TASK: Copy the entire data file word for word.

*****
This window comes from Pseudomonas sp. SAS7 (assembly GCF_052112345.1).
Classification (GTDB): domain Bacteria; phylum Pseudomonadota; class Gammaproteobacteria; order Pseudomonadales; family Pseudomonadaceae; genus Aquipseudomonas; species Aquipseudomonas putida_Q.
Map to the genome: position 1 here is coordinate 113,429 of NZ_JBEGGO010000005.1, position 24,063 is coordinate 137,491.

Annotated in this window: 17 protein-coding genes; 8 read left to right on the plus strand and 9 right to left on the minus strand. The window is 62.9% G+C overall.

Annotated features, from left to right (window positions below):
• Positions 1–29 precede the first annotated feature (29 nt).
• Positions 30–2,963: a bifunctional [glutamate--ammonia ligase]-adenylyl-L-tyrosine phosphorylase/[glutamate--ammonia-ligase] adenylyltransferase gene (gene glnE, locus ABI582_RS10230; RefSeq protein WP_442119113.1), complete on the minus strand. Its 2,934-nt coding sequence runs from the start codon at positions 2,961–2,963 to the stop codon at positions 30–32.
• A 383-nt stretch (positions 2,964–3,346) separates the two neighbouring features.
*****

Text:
This window comes from Pseudomonas sp. SAS7 (assembly GCF_052112345.1).
Classification (GTDB): domain Bacteria; phylum Pseudomonadota; class Gammaproteobacteria; order Pseudomonadales; family Pseudomonadaceae; genus Aquipseudomonas; species Aquipseudomonas putida_Q.
Map to the genome: position 1 here is coordinate 113,429 of NZ_JBEGGO010000005.1, position 24,063 is coordinate 137,491.

Annotated in this window: 17 protein-coding genes; 8 read left to right on the plus strand and 9 right to left on the minus strand. The window is 62.9% G+C overall.

Annotated features, from left to right (window positions below):
• Positions 1–29 precede the first annotated feature (29 nt).
• Positions 30–2,963: a bifunctional [glutamate--ammonia ligase]-adenylyl-L-tyrosine phosphorylase/[glutamate--ammonia-ligase] adenylyltransferase gene (gene glnE, locus ABI582_RS10230; RefSeq protein WP_442119113.1), complete on the minus strand. Its 2,934-nt coding sequence runs from the start codon at positions 2,961–2,963 to the stop codon at positions 30–32.
• A 383-nt stretch (positions 2,964–3,346) separates the two neighbouring features.